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A midterm exam in Machine Learning from Carnegie Mellon University. The exam consists of 5 questions with a total score of 100. The topics covered include Short questions, MLE/MAP, Bayes Nets, EM, and Regression. The exam is open book and open notes, and no computers or internet access is allowed. The exam duration is 80 minutes. The document also includes personal information and instructions for the exam.

Typology: Exams

2010/2011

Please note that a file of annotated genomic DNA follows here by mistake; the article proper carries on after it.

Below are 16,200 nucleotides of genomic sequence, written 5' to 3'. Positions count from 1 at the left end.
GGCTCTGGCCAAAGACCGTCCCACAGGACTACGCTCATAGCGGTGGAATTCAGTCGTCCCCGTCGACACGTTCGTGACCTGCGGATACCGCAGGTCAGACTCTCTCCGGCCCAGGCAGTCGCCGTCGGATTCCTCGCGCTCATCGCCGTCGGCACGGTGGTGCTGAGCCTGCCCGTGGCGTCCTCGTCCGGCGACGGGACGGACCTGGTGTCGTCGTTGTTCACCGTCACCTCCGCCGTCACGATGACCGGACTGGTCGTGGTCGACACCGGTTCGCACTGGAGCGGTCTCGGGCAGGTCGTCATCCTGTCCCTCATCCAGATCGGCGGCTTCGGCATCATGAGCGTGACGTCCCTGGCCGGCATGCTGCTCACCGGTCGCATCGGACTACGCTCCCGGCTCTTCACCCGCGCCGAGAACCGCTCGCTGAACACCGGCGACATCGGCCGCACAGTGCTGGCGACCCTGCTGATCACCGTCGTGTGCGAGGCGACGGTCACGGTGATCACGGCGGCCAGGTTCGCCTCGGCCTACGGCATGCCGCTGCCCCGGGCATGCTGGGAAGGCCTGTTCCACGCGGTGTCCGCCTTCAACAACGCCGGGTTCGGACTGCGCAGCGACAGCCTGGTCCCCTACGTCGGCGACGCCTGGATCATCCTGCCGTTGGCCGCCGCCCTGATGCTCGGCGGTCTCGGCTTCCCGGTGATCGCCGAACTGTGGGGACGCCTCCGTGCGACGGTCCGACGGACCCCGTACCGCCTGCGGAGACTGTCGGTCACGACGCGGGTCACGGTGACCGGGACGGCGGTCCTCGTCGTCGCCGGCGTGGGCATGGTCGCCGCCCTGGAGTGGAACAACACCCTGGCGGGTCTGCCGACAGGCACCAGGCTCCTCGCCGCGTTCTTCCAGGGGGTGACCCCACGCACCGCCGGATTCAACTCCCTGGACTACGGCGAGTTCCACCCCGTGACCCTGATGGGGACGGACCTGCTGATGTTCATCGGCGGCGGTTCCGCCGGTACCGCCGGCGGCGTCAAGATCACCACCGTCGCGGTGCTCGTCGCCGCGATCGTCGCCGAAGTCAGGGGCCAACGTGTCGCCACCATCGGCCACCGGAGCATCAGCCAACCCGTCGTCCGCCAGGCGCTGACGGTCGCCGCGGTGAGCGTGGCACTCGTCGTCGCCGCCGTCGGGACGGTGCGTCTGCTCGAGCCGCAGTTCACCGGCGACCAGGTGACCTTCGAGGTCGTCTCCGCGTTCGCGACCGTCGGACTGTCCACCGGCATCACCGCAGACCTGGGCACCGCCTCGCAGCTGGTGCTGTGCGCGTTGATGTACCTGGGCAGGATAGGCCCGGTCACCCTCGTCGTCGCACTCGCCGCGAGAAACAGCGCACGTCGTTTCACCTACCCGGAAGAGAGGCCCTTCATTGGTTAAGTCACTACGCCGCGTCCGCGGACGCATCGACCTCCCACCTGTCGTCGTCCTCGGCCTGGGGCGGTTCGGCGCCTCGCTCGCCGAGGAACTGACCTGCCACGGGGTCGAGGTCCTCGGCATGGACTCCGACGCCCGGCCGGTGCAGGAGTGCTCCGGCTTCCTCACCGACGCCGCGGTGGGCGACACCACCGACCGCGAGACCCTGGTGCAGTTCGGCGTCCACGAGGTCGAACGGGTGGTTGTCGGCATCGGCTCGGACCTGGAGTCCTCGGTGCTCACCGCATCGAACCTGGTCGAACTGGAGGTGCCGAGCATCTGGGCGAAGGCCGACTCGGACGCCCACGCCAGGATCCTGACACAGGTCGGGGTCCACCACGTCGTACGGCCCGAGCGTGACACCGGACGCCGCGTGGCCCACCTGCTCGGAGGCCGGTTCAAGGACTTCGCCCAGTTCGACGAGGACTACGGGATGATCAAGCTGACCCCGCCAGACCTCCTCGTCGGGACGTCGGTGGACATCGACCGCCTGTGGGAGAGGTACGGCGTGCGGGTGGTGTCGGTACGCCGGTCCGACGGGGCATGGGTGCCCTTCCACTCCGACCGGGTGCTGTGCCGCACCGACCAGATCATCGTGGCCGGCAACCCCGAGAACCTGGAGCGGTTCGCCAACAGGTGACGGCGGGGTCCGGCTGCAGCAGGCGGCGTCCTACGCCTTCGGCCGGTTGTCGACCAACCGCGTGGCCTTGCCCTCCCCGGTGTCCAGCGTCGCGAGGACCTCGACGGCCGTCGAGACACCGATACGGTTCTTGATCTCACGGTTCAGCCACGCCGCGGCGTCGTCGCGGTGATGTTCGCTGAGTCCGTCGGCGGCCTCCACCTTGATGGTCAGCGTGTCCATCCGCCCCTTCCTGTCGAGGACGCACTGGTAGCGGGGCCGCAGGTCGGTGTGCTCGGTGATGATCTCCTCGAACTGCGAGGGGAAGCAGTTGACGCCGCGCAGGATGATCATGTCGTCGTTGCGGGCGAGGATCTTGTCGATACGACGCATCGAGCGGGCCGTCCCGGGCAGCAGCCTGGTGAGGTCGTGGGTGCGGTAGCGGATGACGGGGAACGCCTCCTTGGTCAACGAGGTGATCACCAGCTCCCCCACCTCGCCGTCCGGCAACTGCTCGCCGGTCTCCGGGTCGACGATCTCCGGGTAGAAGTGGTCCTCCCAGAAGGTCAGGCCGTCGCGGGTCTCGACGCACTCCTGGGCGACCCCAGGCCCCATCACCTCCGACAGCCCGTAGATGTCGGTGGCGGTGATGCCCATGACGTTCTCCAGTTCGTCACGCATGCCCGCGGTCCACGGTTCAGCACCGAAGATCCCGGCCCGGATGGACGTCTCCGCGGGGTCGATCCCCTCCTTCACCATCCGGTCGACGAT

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Download Midterm Exam in Machine Learning and more Exams Probability and Statistics in PDF only on Docsity! 10-601 Machine Learning Midterm Exam Fall 2011 Tom Mitchell, Aarti Singh Carnegie Mellon University 1. Personal information: • Name: • Andrew account: • E-mail address: 2. There should be 11 numbered pages in this exam. 3. This exam is open book, open notes. No computers or internet access is allowed. 4. You do not need a calculator. 5. If you need more room to answer a question, use the back of the page and clearly mark on the front of the page if we are to look at the back. 6. Work efficiently. Answer the easier questions first. 7. You have 80 minutes. 8. Good luck! Question Topic Max. score Score 1 Short questions 35 2 MLE/MAP 15 3 Bayes Nets 15 4 EM 15 5 Regression 20 Total 100 1 1 Short Questions [35 pts] Answer True/False in the following 8 questions. Explain your reasoning in 1 sentence. 1. [3 pts] Suppose you are given a dataset of cellular images from patients with and without cancer. If you are required to train a classifier that predicts the probability that the patient has cancer, you would prefer to use Decision trees over logistic regression. F SOLUTION: FALSE. Decision trees only provide a label estimate, whereas logistic regression provides the probability of a label (patient has cancer) for a given input (cellular image). 2. [3 pts] Suppose the dataset in the previous question had 900 cancer-free images and 100 images from cancer patients. If I train a classifier which achieves 85% accuracy on this dataset, it is it a good classifier. F SOLUTION: FALSE. This is not a good accuracy on this dataset, since a classifier that outputs ”cancer-free” for all input images will have better accuracy (90%). 3. [3 pts] A classifier that attains 100% accuracy on the training set and 70% accuracy on test set is better than a classifier that attains 70% accuracy on the training set and 75% accuracy on test set. F SOLUTION: FALSE. The second classifier has better test accuracy which reflects the true accuracy, whereas the first classifier is overfitting. 4. [3 pts] A football coach whispers a play number n to two players A and B inde- pendently. Due to crowd noise, each player imperfectly and independently draws a conclusion about what the play number was. A thinks he heard the number nA, and B thinks he heard nB. True or false: nA and nB are marginally dependent but condi- tionally independent given the true play number n. F SOLUTION: TRUE. Knowledge of nA value tells us something about nB therefore P (nA|nB) 6= P (nA) hence they are marginally dependent, but given n, nA and nB are determined independently. Also follows from following Bayes Net: 2 10. [3 pts] Which of the following classifiers can perfectly classify the following data: (a) Decision Tree (b) Logistic Regression (c) Gaussian Naive Bayes F SOLUTION: Decision Tree only. Decision trees of depth 2 which first splits on X1 and then on X2 wil perfectly classify it. Logistic regression leads to linear decision boundaries, hence cannot classify this data perfectly. Due to conditional independence requirement, it is not possible to fit a Gaussian that peaks at the labels of only one class and has no covariance between features, so Gaussian Naive Bayes cannot classify this data perfectly. 5 11. [5 pts] Boolean random variables A and B have the joint distribution specified in the table below. A B P (A,B) 0 0 0.32 0 1 0.48 1 0 0.08 1 1 0.12 Given the above table, please compute the following five quantities: F SOLUTION: P (A = 0) = P (A = 0, B = 0) + P (A = 0, B = 1) = 0.32 + 0.48 = 0.8 P (A = 1) = 1− P (A = 0) = 0.2 P (B = 1) = P (B = 1, A = 0) + P (B = 1, A = 1) = 0.48 + 0.12 = 0.6 P (B = 0) = 1− P (B = 1) = 0.4 P (A = 1|B = 0) = P (A = 1, B = 0)/P (B = 0) = 0.08/0.4 = 0.2 Are A and B independent? Justify your answer. F SOLUTION: YES. Using the calculations above, P (A = 0)P (B = 0) = 0.8 ∗ 0.4 = 0.32 = P (A = 0, B = 0) P (A = 0)P (B = 1) = 0.8 ∗ 0.6 = 0.48 = P (A = 0, B = 1) P (A = 1)P (B = 0) = 0.2 ∗ 0.4 = 0.08 = P (A = 1, B = 0) P (A = 1)P (B = 1) = 0.2 ∗ 0.6 = 0.12 = P (A = 1, B = 1) 6 2 MLE/MAP Estimation [15 pts] In this question you will estimate the probability of a coin landing heads using MLE and MAP estimates. Suppose you have a coin whose probability of landing heads is p = 0.5, that is, it is a fair coin. However, you do not know p and would like to form an estimator θ̂ for the probability of landing heads p. In class, we derived an estimator that assumed p can take on any value in the interval [0, 1]. In this question, you will derive an estimator that assumes p can take on only two possible values: 0.3 or 0.6. Note: Pθ̂[heads] = θ̂. Hint: All the calculations involved here are simple. You do not require a calculator. 1. [5 pts] You flip the coin 3 times and note that it landed 2 times on tails and 1 time on heads. Find the maximum likelihood estimate θ̂ of p over the set of possible values {0.3, 0.6}. Solution: θ̂ = argmaxθ∈{0.3,0.6} Pθ[D] = argmaxθ∈{0.3,0.6} Pθ[heads]Pθ[tails]2 = argmaxθ∈{0.3,0.6} θ(1− θ)2 We observe that Pθ=0.3[D] Pθ=0.6D] = 0.3 ∗ 0.72 0.6 ∗ 0.42 = 0.49 0.32 > 1 which implies that θ̂ = 0.3. 2. [4 pts] Suppose that you have the following prior on the parameter p: P [p = 0.3] = 0.3 and P [p = 0.6] = 0.7. Again, you flip the coin 3 times and note that it landed 2 times on tails and 1 time on heads. Find the MAP estimate θ̂ of p over the set {0.3, 0.6}, using this prior. Solution: θ̂ = argmaxθ∈{0.3,0.6} Pθ[D]P [θ] We observe that Pθ=0.3[D]P [θ = 0.3] Pθ=0.6[D]P [θ = 0.6] = 0.3 ∗ 0.72 ∗ 0.3 0.6 ∗ 0.42 ∗ 0.7 = 0.21 0.32 < 1 which implies that θ̂MAP = 0.6. 7 (d) B is independent of C given only A (e) B is not independent of C given A and D Solution: Any of the following satisfy the above: A" B" C" D" E" F" G" A" B" C" D" E" 1" 1" 1" 4" 4" 4" 2" A" B" C" D" A" B" C" D" A" B" C" D" 10 3. [4 pts] Consider the graph drawn below. Assume that each variable can only take on values true and false. (a) How many parameters are necessary to specify the joint distribution P (A,B,C,D,E, F,G) for this Bayes net? You may answer by writing the number of parameters directly next to each graph node. Solution: See below for the number of parameters needed for each node. To- tal is 17. (b) Please give the minimum number of Bayes net parameters required to fully spec- ify the distribution P (G|A,B,C,D,E, F ). Briefly justify your answer. Solution: Note that the Markov blanket for G consists only of F . Thus, P (G|A,B,C,D,E, F ) = P (G|F ) and only two parameters are need to specify this distribution. A" B" C" D" E" F" G" A" B" C" D" E" 1" 1" 1" 4" 4" 4" 2" 4. [2 pts] Given the graph provided above, please state if the following are true or false. (a) E is conditionally independent of G given F. Solution: True. (b) A is conditionally independent of C given B and G. Solution: False. 11 4 EM [15 pts] In this question you will apply EM to train the following simple Bayes net: using the following data set, for which X2 is unobserved in training example 4. Example X1 X2 1. 0 1 2. 0 0 3. 1 0 4. 1 ? 5. 0 1 The EM process has run for several iterations. At this point the parameter estimates are: θ̂X1=1 = P̂ (X1 = 1) = 0.4 θ̂X2=1|X1=1 = P̂ (X2 = 1|X1 = 1) = 0.4 θ̂X2=1|X1=0 = P̂ (X2 = 1|X1 = 0) = 0.66 1. [2 pts] What is calculated in the next E step? Answer: The expected value of X2 for example 4: P (X2 = 1|X1 = 1; θ) 2. [5 pts] What precisely is the result of the next E step? Show your work. P̂ (X2 = 1|X1 = 1) = θ̂X2=1|X1=1 = 0.4 3. [3 pts] What is calculated in the next M step? New estimates for θ̂X1=1, θ̂X2=1|X1=0 (which do not change), and θ̂X2=1|X1=1 4. [5 pts] What precisely is the result of the next M step? Show your work. θ̂X1=1 = 2 5 = 0.4 θ̂X2=1|X1=0 = 2 3 = 0.66 θ̂X2=1|X1=1 = 0.4 2 = 0.2 12 Now assume we notice that y in fact depends on x. Therefore, we change to a linear regression model (with zero intercept), which assumes the data are generated as follows: xi ∼ Unif(0, 1), yi = f(xi) + εi, εi ∼ N(0, 1), f(x) = ax We also assume (as in the true model) that xi ⊥ εj ∀i, j and εi ⊥ εj ∀i 6= j. 6. [3 pts] We choose our estimator â for a to minimize the squared sum of errors. That is, we choose â such that â = argmina 1 2 N∑ i=1 (yi − axi)2 Derive the closed form expression for â. Once we have chosen the value of â, we now have a regression model that predicts yi = âxi. F SOLUTION: Let f(a) = 1 2 N∑ i=1 (yi − axi)2. Then, ∂(f) ∂a = N∑ i=1 −xi(yi − axi) Setting the derivative to 0, we obtain: N∑ i=1 −xi(yi − axi) = 0 =⇒ N∑ i=1 xiyi = N∑ i=1 ax2i =⇒ â = N∑ i=1 xiyi N∑ i=1 x2i . 7. [2 pts] What is the bias of this linear regression model? F SOLUTION: The bias of the regression model is 0. 8. [2 pts] As N →∞, what is the variance of this linear regression model? F SOLUTION: The variance of the linear regression models goes to 0 as N →∞. 9. [1 pts] What is the unavoidable error in this learning setting? 15 F SOLUTION: The unavoidable error is still introduced by εi, and is 1 by assumption. 10. [2 pts] In the figure below, draw the two learned regression models if we have an infinite number of data points. F SOLUTION: Model 1 (the trivial model) is the horizontal line. Model 2 (the linear regression model) is the diagonal line. 0.0 0.2 0.4 0.6 0.8 1.0 0. 0 0. 2 0. 4 0. 6 0. 8 1. 0 x y 16